Letter to Senator Spector
Dear Senator Specter:
I am deeply concerned about several things related to the conduct of
the "War On Terror."
First, the Attorney General's authorizing the arrest of thousands of
suspects' without any evidence or cause other than their being
of Middle Eastern origin, along with their continued internment without cause,
is a grave violation of one of the most important principles at the basis
of our form of government.
Second, the reports of the use of torture on some of these prisoners,
including the death of at least one of them whose body revealed broken bones and bruises indicative of violent treatment, is a violation
of law and the agreements that the U.S. is bound to. I consider such
actions as detestable as the crimes of those who attacked the World
Trade Center, and even more so, since they set precedent for the
DESTRUCTION OF OUR COUNTRY FROM WITHIN by the leaders who have been
entrusted to uphold law. If such behavior is tolerated and not punished to the full limit of the law, the terrorists will have succeeded
in their intentions.
Third, the actions of the Israeli government against the Palestinian
people, both in the East Bank Region and in the Gaza Strip, are in my
estimation nothing less than state-sponsored terrorism. I am appalled that the U.S. not only condones but actively supports these gross injustices by contributing weapons and other equipment as well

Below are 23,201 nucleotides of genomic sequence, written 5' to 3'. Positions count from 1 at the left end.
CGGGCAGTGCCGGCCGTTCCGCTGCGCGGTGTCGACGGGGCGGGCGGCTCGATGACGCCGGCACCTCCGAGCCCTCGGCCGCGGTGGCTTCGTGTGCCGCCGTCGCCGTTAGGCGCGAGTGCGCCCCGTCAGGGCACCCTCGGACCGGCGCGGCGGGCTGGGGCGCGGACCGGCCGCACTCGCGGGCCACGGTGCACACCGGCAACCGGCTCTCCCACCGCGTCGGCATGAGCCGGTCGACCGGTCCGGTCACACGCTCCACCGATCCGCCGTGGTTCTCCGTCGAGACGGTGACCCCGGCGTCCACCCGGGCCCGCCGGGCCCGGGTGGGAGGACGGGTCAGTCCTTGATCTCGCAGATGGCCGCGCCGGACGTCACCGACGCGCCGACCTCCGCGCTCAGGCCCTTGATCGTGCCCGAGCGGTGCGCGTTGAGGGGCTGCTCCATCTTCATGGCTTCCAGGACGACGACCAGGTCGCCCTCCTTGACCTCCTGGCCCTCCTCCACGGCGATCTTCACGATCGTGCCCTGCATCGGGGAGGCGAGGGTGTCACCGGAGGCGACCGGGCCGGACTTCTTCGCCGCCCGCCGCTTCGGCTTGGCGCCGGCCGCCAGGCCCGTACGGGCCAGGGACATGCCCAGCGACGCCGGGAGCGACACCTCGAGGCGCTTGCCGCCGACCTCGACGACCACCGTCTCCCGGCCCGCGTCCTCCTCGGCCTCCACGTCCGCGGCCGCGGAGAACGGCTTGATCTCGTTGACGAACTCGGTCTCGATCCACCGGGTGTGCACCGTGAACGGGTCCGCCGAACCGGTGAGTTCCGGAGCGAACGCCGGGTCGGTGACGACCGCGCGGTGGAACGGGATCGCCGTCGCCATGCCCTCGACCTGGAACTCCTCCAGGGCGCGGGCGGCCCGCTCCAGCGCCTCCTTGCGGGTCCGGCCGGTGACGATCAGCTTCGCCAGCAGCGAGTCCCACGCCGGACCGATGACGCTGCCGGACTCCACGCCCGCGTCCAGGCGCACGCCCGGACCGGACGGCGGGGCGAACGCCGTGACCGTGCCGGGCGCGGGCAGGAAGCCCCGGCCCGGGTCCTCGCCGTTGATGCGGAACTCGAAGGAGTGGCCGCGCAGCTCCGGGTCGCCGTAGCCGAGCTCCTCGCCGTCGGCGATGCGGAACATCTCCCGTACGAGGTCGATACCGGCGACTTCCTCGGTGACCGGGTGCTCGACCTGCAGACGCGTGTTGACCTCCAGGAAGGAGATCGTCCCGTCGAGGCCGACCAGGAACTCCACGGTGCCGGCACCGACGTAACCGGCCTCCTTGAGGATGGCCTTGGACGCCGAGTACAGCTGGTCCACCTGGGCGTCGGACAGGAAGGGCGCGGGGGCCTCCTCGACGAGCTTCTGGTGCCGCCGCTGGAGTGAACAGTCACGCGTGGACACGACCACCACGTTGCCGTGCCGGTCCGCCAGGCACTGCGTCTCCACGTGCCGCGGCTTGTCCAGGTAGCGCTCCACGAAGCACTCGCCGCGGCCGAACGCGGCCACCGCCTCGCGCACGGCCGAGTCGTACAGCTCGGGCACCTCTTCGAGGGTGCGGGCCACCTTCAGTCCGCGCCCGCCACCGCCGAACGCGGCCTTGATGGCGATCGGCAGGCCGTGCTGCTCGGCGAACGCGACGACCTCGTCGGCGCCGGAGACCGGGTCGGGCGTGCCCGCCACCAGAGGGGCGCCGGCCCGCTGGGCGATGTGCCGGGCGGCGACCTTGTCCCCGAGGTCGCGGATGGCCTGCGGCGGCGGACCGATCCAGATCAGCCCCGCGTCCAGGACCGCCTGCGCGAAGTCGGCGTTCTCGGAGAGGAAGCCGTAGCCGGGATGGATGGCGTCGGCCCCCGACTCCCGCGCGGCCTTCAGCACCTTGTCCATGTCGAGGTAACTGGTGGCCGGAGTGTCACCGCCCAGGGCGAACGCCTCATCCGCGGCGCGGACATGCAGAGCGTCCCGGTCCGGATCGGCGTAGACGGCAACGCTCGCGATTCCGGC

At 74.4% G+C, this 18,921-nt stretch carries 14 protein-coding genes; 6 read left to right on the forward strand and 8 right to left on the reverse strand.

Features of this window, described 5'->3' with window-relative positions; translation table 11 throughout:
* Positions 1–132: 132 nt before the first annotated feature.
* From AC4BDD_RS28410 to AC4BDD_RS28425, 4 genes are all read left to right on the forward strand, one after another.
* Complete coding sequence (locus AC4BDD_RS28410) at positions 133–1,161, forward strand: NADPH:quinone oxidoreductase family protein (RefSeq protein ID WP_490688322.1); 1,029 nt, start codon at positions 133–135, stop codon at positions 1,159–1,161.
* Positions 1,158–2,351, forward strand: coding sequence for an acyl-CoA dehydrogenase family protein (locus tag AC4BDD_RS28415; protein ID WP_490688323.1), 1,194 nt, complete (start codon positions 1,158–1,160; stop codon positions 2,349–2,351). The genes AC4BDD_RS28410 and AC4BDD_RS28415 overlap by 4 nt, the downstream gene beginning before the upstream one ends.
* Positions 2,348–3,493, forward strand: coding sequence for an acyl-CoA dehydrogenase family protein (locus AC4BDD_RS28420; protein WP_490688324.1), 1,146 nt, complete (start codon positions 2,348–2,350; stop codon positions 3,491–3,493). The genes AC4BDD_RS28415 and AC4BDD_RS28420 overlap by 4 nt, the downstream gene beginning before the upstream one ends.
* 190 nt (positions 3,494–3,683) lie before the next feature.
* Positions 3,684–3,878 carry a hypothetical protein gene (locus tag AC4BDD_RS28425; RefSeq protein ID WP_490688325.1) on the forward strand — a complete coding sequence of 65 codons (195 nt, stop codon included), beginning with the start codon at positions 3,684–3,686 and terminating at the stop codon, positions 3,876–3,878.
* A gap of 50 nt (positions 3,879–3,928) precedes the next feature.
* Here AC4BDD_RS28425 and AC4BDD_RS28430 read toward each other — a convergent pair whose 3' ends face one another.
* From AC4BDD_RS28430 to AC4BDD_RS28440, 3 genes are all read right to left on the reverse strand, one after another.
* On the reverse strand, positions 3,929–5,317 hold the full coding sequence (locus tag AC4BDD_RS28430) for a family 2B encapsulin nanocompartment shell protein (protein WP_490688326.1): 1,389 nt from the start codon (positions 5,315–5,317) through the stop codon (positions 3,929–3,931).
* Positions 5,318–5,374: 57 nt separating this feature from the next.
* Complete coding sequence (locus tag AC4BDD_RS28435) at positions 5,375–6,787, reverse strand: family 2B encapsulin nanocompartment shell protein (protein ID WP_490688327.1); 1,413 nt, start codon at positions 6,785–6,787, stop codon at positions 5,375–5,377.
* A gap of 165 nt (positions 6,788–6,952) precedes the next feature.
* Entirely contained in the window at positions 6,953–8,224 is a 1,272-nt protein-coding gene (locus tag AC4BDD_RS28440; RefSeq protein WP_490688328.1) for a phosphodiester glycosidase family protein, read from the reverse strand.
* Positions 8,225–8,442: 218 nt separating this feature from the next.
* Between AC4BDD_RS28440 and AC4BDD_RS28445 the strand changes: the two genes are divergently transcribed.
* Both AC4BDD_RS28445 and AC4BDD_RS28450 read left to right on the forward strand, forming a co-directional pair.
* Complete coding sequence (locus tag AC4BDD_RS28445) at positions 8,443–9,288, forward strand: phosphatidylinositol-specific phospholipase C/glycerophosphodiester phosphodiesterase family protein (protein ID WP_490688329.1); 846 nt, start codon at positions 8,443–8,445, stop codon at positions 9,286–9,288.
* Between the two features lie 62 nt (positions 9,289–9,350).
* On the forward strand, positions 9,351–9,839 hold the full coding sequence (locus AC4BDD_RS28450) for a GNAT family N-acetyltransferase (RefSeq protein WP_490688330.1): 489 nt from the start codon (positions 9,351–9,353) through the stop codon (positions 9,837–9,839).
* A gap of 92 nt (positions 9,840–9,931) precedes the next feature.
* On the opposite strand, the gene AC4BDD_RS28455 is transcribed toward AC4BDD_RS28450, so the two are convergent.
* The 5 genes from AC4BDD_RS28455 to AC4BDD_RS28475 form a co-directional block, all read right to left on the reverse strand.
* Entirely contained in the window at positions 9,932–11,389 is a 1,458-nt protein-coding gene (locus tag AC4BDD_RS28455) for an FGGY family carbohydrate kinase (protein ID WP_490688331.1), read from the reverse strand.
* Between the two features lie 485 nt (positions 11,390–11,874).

as monetary support to these actions. I have recently viewed segments of
the newly released film "Gaza Strip," which presents clear
information that the Israelis have systematically and intentionally terrorized, including
the use of outlawed toxic gases on one town in a recent action, a people
that have practically nothing. What is more, the indictment of the Israeli president as a war criminal responsible for the deaths of hundreds of innocent Palestinian civilians some years ago calls for serious examination of our current policies in relation to Israel.
What gives me grave concern in all the talk about our war on terrorism
is that the U.S. may well find itself sinking into a shameful state of world-wide reprobation as itself a sponsor of terrorism, condemning only those forms that are not in its interest. If we condemn and seek to eliminate terrorist actions, as we rightly should, then we cannot hypocritically select only certain forms of it. It must be rooted out
in all its forms, including any terrorist actions taken by states useful
to our nation, as well as by our government or its agents or citizens.
You have tremendous power to influence the future of this country and
humanity towards a condition of peace based on justice and law. I urge you to use it fully to your capacity.
Theodore L. Kneupper
Department of Philosophy
Slippery Rock University
Slippery Rock, PA 16057
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